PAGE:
dw:1348929260691:dw
 one year ago

jasonxxBest ResponseYou've already chosen the best response.2
can distance vary according to a sinusoidial function ??
 one year ago

mahmit2012Best ResponseYou've already chosen the best response.2
and so on...you can have many answer for all motions.
 one year ago

jasonxxBest ResponseYou've already chosen the best response.2
can distance vary as per the sine rule ? if yes can you give an example i'll be very thankful
 one year ago

jasonxxBest ResponseYou've already chosen the best response.2
don't mention this body moving on this path dw:1348929527820:dw
 one year ago

mahmit2012Best ResponseYou've already chosen the best response.2
dw:1348929615864:dw
 one year ago

jasonxxBest ResponseYou've already chosen the best response.2
@mahmit2012 i'll try my best to understand your explanation but i am not sure how the function of distance is in the form of sine, which is traveling on a straight line ..thank you
 one year ago

jasonxxBest ResponseYou've already chosen the best response.2
and what you've done is just a differentiation of S= A sin wt twice
 one year ago

jasonxxBest ResponseYou've already chosen the best response.2
@mahmit2012 brother i just need an example of the motion, a real life example and i don't think we need to bring fourier series whilst dealing with kinematics
 one year ago

mahmit2012Best ResponseYou've already chosen the best response.2
All motions are related with Forier series. In one dimension or more.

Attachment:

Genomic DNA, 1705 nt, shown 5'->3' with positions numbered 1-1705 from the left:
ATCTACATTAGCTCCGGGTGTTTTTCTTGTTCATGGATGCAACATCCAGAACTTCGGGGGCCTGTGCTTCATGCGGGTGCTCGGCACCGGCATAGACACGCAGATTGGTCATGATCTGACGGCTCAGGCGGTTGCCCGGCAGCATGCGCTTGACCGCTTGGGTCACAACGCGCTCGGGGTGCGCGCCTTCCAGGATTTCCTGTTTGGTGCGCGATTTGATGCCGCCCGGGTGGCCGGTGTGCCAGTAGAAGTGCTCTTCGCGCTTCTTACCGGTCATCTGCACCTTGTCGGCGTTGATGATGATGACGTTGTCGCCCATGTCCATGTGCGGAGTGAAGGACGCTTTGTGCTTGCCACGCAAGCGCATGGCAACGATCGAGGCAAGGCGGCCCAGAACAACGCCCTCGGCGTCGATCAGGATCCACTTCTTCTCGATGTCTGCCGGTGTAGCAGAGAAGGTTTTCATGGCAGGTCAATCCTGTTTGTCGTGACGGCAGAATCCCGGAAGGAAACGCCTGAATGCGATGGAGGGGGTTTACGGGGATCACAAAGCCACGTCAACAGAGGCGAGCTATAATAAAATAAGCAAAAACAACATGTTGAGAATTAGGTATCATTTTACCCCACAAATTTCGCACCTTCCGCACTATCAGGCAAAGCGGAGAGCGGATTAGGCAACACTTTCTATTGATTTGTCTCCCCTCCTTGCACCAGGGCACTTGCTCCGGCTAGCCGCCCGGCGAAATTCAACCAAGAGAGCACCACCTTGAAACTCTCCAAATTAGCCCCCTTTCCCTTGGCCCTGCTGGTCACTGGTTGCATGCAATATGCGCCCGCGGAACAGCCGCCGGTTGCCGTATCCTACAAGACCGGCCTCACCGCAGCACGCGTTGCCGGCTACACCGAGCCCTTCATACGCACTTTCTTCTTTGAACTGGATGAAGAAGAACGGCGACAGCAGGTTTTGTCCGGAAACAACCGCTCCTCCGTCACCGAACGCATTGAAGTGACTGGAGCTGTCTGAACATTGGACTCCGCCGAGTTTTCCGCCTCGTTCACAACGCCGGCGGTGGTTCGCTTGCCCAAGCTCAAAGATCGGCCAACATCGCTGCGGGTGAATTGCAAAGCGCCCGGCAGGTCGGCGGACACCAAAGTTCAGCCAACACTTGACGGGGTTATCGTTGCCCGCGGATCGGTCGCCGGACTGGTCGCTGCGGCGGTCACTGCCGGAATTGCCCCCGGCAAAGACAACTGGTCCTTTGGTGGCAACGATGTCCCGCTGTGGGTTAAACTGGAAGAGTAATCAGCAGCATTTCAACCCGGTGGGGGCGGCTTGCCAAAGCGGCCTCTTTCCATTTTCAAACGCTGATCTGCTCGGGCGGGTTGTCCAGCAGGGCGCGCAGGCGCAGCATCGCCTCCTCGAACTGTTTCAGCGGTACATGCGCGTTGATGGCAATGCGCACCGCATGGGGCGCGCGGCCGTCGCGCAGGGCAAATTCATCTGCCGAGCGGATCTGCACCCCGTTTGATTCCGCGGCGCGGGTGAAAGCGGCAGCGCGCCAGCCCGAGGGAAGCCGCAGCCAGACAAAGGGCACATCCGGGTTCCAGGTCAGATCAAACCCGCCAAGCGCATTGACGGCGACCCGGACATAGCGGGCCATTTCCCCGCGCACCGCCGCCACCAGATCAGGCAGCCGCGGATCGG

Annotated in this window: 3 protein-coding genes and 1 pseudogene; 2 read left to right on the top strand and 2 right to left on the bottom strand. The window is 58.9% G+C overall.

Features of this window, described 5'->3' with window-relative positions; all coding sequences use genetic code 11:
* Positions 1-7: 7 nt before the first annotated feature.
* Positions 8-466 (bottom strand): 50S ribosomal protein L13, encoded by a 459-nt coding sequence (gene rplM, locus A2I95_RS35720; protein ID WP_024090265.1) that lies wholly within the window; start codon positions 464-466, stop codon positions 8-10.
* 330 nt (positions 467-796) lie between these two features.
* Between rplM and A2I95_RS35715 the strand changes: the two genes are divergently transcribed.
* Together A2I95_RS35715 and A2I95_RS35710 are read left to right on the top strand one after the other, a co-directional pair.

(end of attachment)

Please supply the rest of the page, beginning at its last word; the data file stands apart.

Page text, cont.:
one year ago

jasonxxBest ResponseYou've already chosen the best response.2
@demitris i am sure you can elaborate
 one year ago

mahmit2012Best ResponseYou've already chosen the best response.2
dw:1348929928139:dw
 one year ago

jasonxxBest ResponseYou've already chosen the best response.2
concept of fourier series looks good whilst dealing with electric current and voltage, i am sure and i agree you have a good point
 one year ago

mahmit2012Best ResponseYou've already chosen the best response.2
this is the simplest motion and has just one w. for all motions you can have infinity frequencies.
 one year ago

jasonxxBest ResponseYou've already chosen the best response.2
@demitris do you agree what @mahmit2012 has said? i'll be thankful if you could help to know further
 one year ago

jasonxxBest ResponseYou've already chosen the best response.2
@mathslover is bugged lol
 one year ago

mathsloverBest ResponseYou've already chosen the best response.0
No worries, I will catch this with a helicopter soon :) This all is going over my head but still helicopter will catch it for sure ;)
 one year ago

jasonxxBest ResponseYou've already chosen the best response.2
well it says, what is the value of the difference of the distance traveled by a body in n seconds and n1 seconds in context of classical mechanics
 one year ago

jasonxxBest ResponseYou've already chosen the best response.2
@demitris i think if i'll keep you providing conditions i am sure it will take way too long and yes u is initial velocity, have mercy please :)
 one year ago

jasonxxBest ResponseYou've already chosen the best response.2
@demitris that has already been done thanks for your work tho
 one year ago

jasonxxBest ResponseYou've already chosen the best response.2
yes ..but the logic provided by 2mahmit2012 was having some fallacy i asked you to check that out ..but thanks for your concern
 one year ago
See more questions >>>
Your question is ready. Sign up for free to start getting answers.
spraguer
(Moderator)
5
→ View Detailed Profile
is replying to Can someone tell me what button the professor is hitting...
23
 Teamwork 19 Teammate
 Problem Solving 19 Hero
 Engagement 19 Mad Hatter
 You have blocked this person.
 ✔ You're a fan Checking fan status...
Thanks for being so helpful in mathematics. If you are getting quality help, make sure you spread the word about OpenStudy.